Behind the Headlines the Palpable Loneliness of Israeli Delegates at the Women’s Conference
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Behind the Headlines the Palpable Loneliness of Israeli Delegates at the Women’s Conference

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A disappointed and disenchanted Bernice Tannenbaum returned from the United Nations Decode for Women Conference in Copenhagen last month. “I was appalled by the bias of those in the chair, the secretariat, the United Nations special agencies, and by the lock of ordinary proper procedures,” she told the Jewish Telegraphic Agency in an interview. Tannenboum, president of Hadassah; represented the World Jewish Congress as a non-governmental organization with consultative status of this international conference.

“I came (to the conference) hoping that it would not be politicized and we would talk about world issues,” but “the PLO was there in full force, they busted up whatever meeting they were not happy with” and “ostentatiously walked out in droves” whenever a member of the Israeli delegation spoke, continued Tannenboum.

The chairmen did not delegate equal time to snuff Arab propaganda leaving Jewish observers “seething because we were angry about what we were hearing and had to be passive,” explained Tannenboum.

Speaking on the isolation felt by the Israeli delegation Tannenboum said that “from the first meeting we sensed the palpable loneliness of the Israeli delegation” consisting of about 15 members. As Jewish leaders “our presence was vitally important in combatting that loneliness and injecting our voices into the forum. We provided that morale-building element which they needed so much. We created our own entity on the spot,” joined by many members of the U.S. delegation, to discuss how to stop the politization of the conference.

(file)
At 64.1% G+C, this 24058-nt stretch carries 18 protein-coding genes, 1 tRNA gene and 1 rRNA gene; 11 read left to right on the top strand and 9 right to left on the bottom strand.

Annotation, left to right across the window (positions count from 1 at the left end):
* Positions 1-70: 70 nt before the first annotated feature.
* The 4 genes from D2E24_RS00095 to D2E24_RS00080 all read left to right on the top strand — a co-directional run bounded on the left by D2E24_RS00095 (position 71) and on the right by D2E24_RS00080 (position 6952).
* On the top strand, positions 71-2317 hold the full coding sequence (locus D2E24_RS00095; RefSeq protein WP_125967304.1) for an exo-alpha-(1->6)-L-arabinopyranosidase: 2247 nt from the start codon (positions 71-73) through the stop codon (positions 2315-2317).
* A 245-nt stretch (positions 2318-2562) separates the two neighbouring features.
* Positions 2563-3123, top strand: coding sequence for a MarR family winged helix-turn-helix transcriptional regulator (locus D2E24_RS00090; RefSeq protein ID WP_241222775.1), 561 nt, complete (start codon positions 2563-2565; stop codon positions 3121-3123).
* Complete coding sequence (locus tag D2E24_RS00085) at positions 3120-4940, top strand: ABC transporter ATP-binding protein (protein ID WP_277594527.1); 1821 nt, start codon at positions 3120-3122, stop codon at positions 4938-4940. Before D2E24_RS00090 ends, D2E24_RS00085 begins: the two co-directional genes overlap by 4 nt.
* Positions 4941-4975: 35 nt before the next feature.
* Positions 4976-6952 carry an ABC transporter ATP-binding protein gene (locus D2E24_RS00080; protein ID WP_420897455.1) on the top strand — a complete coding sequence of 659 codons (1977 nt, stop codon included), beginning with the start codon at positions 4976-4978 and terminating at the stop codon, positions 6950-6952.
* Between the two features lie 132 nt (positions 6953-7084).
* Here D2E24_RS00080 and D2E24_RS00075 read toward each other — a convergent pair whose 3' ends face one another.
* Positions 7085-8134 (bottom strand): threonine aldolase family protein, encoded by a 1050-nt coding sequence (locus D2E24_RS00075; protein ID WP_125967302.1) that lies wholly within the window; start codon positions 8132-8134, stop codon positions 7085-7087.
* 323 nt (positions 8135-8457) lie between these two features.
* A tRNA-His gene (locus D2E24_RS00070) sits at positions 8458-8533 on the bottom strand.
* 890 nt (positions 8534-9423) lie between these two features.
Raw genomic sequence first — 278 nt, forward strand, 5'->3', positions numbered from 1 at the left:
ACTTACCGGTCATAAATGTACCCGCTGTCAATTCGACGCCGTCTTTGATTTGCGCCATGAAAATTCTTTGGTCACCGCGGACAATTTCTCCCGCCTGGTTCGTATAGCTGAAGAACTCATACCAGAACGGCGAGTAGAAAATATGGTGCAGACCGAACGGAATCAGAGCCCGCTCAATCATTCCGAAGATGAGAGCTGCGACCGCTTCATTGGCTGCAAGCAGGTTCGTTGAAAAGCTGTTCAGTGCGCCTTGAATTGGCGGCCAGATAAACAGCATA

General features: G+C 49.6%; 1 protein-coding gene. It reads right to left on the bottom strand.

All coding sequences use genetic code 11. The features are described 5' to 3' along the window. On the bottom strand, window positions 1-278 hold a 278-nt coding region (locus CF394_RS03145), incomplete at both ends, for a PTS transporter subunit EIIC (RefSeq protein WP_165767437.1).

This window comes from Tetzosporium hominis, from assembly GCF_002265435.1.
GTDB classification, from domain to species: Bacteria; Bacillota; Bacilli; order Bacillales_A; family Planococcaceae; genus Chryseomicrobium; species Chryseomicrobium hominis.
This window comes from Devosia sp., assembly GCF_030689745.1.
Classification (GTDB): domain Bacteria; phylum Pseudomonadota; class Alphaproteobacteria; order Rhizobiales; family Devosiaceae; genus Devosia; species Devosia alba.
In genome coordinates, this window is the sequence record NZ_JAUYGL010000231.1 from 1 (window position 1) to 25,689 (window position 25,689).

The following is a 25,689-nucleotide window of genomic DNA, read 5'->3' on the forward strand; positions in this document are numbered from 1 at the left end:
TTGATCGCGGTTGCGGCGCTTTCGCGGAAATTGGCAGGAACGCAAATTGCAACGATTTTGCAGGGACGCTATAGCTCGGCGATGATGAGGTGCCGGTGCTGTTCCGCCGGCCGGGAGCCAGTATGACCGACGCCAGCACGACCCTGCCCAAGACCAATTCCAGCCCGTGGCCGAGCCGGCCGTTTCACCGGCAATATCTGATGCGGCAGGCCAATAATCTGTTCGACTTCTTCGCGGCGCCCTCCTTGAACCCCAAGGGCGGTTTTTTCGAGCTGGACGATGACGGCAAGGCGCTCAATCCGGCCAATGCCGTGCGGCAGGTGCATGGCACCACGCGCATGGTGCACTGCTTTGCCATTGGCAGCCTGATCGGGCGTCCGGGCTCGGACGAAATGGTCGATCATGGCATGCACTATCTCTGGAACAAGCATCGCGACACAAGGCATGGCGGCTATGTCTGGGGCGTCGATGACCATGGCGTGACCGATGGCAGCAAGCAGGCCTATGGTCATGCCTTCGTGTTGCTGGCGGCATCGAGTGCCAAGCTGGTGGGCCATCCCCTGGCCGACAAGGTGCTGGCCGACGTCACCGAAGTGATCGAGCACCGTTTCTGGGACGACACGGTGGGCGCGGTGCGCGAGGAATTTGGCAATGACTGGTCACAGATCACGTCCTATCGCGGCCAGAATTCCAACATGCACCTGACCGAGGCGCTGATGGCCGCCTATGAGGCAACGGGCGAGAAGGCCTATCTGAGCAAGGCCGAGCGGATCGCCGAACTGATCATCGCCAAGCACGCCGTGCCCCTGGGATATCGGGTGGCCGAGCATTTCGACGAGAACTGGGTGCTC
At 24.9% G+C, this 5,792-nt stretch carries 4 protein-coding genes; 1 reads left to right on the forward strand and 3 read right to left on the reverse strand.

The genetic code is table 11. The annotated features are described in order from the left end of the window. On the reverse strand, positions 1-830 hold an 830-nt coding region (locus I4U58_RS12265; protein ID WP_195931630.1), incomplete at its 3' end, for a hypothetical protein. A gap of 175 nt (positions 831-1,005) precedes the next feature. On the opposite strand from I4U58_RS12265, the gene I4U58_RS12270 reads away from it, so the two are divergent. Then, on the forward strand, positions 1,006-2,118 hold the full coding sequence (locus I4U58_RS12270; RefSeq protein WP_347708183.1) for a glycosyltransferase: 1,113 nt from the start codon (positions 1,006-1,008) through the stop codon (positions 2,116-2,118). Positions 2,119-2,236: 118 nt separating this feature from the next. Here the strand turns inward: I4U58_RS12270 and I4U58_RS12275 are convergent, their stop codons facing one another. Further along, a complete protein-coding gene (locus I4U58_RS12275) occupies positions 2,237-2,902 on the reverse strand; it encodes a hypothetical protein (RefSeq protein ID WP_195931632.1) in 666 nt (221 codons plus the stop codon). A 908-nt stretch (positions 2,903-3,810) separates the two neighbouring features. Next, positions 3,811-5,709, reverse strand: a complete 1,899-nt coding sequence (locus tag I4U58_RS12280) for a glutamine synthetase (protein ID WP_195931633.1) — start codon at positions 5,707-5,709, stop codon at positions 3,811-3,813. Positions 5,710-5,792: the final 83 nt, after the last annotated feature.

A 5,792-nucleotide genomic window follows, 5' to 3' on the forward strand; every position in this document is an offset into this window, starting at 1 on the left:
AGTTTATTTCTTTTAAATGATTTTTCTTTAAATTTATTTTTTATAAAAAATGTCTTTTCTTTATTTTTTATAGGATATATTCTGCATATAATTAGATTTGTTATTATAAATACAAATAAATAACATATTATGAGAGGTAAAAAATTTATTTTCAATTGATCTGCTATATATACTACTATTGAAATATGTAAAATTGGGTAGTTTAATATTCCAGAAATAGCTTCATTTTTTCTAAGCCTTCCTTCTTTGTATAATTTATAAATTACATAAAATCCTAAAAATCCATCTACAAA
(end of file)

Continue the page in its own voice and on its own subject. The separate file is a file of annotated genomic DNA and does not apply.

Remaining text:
This group of Jewish leaders was headed by a steering committee — characterized by Tannenboum as a “little UN of Jewish women” — with two Americans and one representative each from Switzerland, Finland, Holland, England, France, Denmark and Canada.


The American delegation had a good relationship with the Jewish women, according to Tannenboum, and met with Jewish leaders for briefings almost every day. A cautious mood at the beginning of the conference was dispelled by directives from Washington to maintain a “firm stand on the question of Zionism and the fact that funds should not be channeled through the PLO,” continued Tannenboum.

“The fact that Israel is an ally of the U.S. was underscored by many of the delegates,” she said, praising the U.S. for remaining “absolutely firm to the very end.”

Jihan Sadat, wife of the Egyptian President, had several private meetings with Chava Hareli, Israel’s Ambassador to Norway, according to Tannenboum. “The Egyptians were warm and proper until Mrs. Sadat left” at which time they kept “a low profile,” she said. Despite Mrs. Sadat’s words on behalf of Israel, the official Egyptian delegation was directed to vote for adoption of the final “Plan of Action” with in condemnation of Israel.


Amid all the isolation, Tannenboum reported, “the Danish community was stalwart, both Jews and non-Jews.” Danes equate anti-Israel sentiment with anti-Semitism, a phenomenon with which they are not familiar, Tannenboum observed. To counter pro-PLO propaganda, about 100 Danes, Jews and non-Jews, demonstrated in front of the building housing the conference wearing yellow Stars of David on their arms, carrying Danish and Israeli flogs, and singing Hatikva, Israel’s national anthem. Within minutes they were joined by other conference delegates singing Israeli songs.


Despite the constant politization of the conference, there were some positive effects. According to Tannenboum, these include “the contact and interaction of women from different societies,” the “healing atmosphere of the Danish community,” and “the fact that the U.S. delegation was so firm in its commitments and ideals” in trying to redirect the conference towards its original goals.

When asked if the women’s conference attained the set goals, Tannenboum replied, “most delegations’ goals were not achieved” because “the agenda was turned around by the injection of these extraneous issues.” She added that the PLO, however, was “very successful” in achieving their goals because the PLO “did not come to talk about women; their goal was completely political.”

Tannenboum stated that there were those present at the conference who felt “there was no point in having another conference in five years” of the conclusion of the UN Decade for Women, and added regretfully, “I am not sure what purpose is served.”

(Tomorrow; Esther Landa, former president of the National Council of Jewish Women, who was part of the official U.S. delegation to the conference in Copenhagen.)

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